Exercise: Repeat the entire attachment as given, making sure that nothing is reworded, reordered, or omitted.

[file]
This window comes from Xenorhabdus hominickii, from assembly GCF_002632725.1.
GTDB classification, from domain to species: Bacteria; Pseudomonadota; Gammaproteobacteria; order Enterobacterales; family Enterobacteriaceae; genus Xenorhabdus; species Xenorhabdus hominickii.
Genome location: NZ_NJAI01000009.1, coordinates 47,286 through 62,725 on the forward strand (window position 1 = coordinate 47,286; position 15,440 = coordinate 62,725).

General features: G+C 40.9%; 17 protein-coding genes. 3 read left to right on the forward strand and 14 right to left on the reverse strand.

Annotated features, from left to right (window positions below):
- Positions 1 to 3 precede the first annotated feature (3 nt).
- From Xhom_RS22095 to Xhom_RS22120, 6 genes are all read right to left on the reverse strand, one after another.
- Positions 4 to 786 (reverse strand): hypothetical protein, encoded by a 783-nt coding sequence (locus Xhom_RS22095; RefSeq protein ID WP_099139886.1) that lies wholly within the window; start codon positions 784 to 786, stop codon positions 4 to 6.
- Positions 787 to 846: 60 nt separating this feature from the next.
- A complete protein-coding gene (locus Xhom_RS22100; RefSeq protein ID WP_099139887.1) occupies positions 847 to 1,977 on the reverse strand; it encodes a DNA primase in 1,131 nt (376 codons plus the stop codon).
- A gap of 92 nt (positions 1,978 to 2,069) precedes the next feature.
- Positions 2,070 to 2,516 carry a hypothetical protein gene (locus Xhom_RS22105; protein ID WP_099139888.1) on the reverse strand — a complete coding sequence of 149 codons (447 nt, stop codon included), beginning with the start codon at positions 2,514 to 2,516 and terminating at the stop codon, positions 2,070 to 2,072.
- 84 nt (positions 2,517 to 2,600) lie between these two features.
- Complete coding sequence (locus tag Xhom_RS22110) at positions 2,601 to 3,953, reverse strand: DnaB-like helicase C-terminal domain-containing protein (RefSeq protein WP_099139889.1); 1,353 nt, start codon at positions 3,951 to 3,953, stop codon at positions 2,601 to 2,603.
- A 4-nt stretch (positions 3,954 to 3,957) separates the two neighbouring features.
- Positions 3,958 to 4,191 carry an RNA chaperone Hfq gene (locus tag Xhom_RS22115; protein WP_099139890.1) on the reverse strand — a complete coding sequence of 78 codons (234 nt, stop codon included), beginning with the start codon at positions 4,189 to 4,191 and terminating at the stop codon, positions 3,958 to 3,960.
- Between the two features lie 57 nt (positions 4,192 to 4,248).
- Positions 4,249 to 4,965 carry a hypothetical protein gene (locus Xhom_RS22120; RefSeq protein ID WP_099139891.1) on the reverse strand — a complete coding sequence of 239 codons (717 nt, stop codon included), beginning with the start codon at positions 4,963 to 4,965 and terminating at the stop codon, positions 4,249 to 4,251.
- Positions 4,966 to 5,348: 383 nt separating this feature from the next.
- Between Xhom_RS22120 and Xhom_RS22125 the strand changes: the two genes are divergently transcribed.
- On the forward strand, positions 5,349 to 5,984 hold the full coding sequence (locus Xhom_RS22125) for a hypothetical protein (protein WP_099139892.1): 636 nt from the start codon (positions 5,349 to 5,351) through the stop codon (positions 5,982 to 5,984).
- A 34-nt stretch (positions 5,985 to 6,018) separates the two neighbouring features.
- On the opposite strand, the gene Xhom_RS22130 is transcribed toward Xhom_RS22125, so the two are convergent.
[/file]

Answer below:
This window comes from Xenorhabdus hominickii, from assembly GCF_002632725.1.
GTDB classification, from domain to species: Bacteria; Pseudomonadota; Gammaproteobacteria; order Enterobacterales; family Enterobacteriaceae; genus Xenorhabdus; species Xenorhabdus hominickii.
Genome location: NZ_NJAI01000009.1, coordinates 47,286 through 62,725 on the forward strand (window position 1 = coordinate 47,286; position 15,440 = coordinate 62,725).

General features: G+C 40.9%; 17 protein-coding genes. 3 read left to right on the forward strand and 14 right to left on the reverse strand.

Annotated features, from left to right (window positions below):
- Positions 1 to 3 precede the first annotated feature (3 nt).
- From Xhom_RS22095 to Xhom_RS22120, 6 genes are all read right to left on the reverse strand, one after another.
- Positions 4 to 786 (reverse strand): hypothetical protein, encoded by a 783-nt coding sequence (locus Xhom_RS22095; RefSeq protein ID WP_099139886.1) that lies wholly within the window; start codon positions 784 to 786, stop codon positions 4 to 6.
- Positions 787 to 846: 60 nt separating this feature from the next.
- A complete protein-coding gene (locus Xhom_RS22100; RefSeq protein ID WP_099139887.1) occupies positions 847 to 1,977 on the reverse strand; it encodes a DNA primase in 1,131 nt (376 codons plus the stop codon).
- A gap of 92 nt (positions 1,978 to 2,069) precedes the next feature.
- Positions 2,070 to 2,516 carry a hypothetical protein gene (locus Xhom_RS22105; protein ID WP_099139888.1) on the reverse strand — a complete coding sequence of 149 codons (447 nt, stop codon included), beginning with the start codon at positions 2,514 to 2,516 and terminating at the stop codon, positions 2,070 to 2,072.
- 84 nt (positions 2,517 to 2,600) lie between these two features.
- Complete coding sequence (locus tag Xhom_RS22110) at positions 2,601 to 3,953, reverse strand: DnaB-like helicase C-terminal domain-containing protein (RefSeq protein WP_099139889.1); 1,353 nt, start codon at positions 3,951 to 3,953, stop codon at positions 2,601 to 2,603.
- A 4-nt stretch (positions 3,954 to 3,957) separates the two neighbouring features.
- Positions 3,958 to 4,191 carry an RNA chaperone Hfq gene (locus tag Xhom_RS22115; protein WP_099139890.1) on the reverse strand — a complete coding sequence of 78 codons (234 nt, stop codon included), beginning with the start codon at positions 4,189 to 4,191 and terminating at the stop codon, positions 3,958 to 3,960.
- Between the two features lie 57 nt (positions 4,192 to 4,248).
- Positions 4,249 to 4,965 carry a hypothetical protein gene (locus Xhom_RS22120; RefSeq protein ID WP_099139891.1) on the reverse strand — a complete coding sequence of 239 codons (717 nt, stop codon included), beginning with the start codon at positions 4,963 to 4,965 and terminating at the stop codon, positions 4,249 to 4,251.
- Positions 4,966 to 5,348: 383 nt separating this feature from the next.
- Between Xhom_RS22120 and Xhom_RS22125 the strand changes: the two genes are divergently transcribed.
- On the forward strand, positions 5,349 to 5,984 hold the full coding sequence (locus Xhom_RS22125) for a hypothetical protein (protein WP_099139892.1): 636 nt from the start codon (positions 5,349 to 5,351) through the stop codon (positions 5,982 to 5,984).
- A 34-nt stretch (positions 5,985 to 6,018) separates the two neighbouring features.
- On the opposite strand, the gene Xhom_RS22130 is transcribed toward Xhom_RS22125, so the two are convergent.